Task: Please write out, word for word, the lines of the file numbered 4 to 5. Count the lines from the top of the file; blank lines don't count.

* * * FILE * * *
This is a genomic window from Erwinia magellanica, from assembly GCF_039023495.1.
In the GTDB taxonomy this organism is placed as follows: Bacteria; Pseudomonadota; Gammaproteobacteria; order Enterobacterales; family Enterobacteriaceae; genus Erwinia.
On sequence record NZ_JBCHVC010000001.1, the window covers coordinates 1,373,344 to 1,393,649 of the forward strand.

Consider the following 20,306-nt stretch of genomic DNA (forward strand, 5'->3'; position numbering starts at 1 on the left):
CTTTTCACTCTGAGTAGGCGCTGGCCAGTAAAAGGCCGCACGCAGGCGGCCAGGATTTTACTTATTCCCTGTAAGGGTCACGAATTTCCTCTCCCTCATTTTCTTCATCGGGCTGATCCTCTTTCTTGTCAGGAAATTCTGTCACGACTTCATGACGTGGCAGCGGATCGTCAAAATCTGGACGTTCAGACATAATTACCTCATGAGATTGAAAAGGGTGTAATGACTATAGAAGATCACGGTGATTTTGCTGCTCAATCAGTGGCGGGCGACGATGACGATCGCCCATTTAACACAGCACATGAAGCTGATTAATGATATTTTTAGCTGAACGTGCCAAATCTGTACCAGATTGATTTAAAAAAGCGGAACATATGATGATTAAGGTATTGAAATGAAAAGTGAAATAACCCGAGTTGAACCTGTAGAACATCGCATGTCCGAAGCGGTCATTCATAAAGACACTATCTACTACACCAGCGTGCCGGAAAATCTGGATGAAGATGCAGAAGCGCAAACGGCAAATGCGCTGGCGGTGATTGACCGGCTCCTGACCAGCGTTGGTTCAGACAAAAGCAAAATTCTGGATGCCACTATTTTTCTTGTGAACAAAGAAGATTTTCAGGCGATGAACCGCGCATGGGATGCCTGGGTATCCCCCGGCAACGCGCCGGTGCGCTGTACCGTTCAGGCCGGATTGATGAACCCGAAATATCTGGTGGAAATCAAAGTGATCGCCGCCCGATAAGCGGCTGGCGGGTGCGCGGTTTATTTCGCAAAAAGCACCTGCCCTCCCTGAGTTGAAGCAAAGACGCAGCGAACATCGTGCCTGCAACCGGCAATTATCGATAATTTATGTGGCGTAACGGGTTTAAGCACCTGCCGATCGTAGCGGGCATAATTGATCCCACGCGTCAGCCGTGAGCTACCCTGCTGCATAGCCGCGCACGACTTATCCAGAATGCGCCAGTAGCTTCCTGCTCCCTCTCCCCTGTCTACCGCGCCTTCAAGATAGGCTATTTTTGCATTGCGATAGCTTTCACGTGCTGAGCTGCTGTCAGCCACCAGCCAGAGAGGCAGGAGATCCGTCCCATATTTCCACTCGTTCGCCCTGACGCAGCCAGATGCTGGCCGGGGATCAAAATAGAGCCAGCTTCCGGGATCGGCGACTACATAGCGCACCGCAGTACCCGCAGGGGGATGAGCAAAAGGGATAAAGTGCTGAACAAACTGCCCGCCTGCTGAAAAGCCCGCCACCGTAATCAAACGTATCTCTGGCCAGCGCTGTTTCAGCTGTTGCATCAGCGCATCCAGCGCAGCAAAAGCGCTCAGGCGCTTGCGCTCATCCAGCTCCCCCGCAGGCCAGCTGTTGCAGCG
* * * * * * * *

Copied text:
Consider the following 20,306-nt stretch of genomic DNA (forward strand, 5'->3'; position numbering starts at 1 on the left):
CTTTTCACTCTGAGTAGGCGCTGGCCAGTAAAAGGCCGCACGCAGGCGGCCAGGATTTTACTTATTCCCTGTAAGGGTCACGAATTTCCTCTCCCTCATTTTCTTCATCGGGCTGATCCTCTTTCTTGTCAGGAAATTCTGTCACGACTTCATGACGTGGCAGCGGATCGTCAAAATCTGGACGTTCAGACATAATTACCTCATGAGATTGAAAAGGGTGTAATGACTATAGAAGATCACGGTGATTTTGCTGCTCAATCAGTGGCGGGCGACGATGACGATCGCCCATTTAACACAGCACATGAAGCTGATTAATGATATTTTTAGCTGAACGTGCCAAATCTGTACCAGATTGATTTAAAAAAGCGGAACATATGATGATTAAGGTATTGAAATGAAAAGTGAAATAACCCGAGTTGAACCTGTAGAACATCGCATGTCCGAAGCGGTCATTCATAAAGACACTATCTACTACACCAGCGTGCCGGAAAATCTGGATGAAGATGCAGAAGCGCAAACGGCAAATGCGCTGGCGGTGATTGACCGGCTCCTGACCAGCGTTGGTTCAGACAAAAGCAAAATTCTGGATGCCACTATTTTTCTTGTGAACAAAGAAGATTTTCAGGCGATGAACCGCGCATGGGATGCCTGGGTATCCCCCGGCAACGCGCCGGTGCGCTGTACCGTTCAGGCCGGATTGATGAACCCGAAATATCTGGTGGAAATCAAAGTGATCGCCGCCCGATAAGCGGCTGGCGGGTGCGCGGTTTATTTCGCAAAAAGCACCTGCCCTCCCTGAGTTGAAGCAAAGACGCAGCGAACATCGTGCCTGCAACCGGCAATTATCGATAATTTATGTGGCGTAACGGGTTTAAGCACCTGCCGATCGTAGCGGGCATAATTGATCCCACGCGTCAGCCGTGAGCTACCCTGCTGCATAGCCGCGCACGACTTATCCAGAATGCGCCAGTAGCTTCCTGCTCCCTCTCCCCTGTCTACCGCGCCTTCAAGATAGGCTATTTTTGCATTGCGATAGCTTTCACGTGCTGAGCTGCTGTCAGCCACCAGCCAGAGAGGCAGGAGATCCGTCCCATATTTCCACTCGTTCGCCCTGACGCAGCCAGATGCTGGCCGGGGATCAAAATAGAGCCAGCTTCCGGGATCGGCGACTACATAGCGCACCGCAGTACCCGCAGGGGGATGAGCAAAAGGGATAAAGTGCTGAACAAACTGCCCGCCTGCTGAAAAGCCCGCCACCGTAATCAAACGTATCTCTGGCCAGCGCTGTTTCAGCTGTTGCATCAGCGCATCCAGCGCAGCAAAAGCGCTCAGGCGCTTGCGCTCATCCAGCTCCCCCGCAGGCCAGCTGTTGCAGCG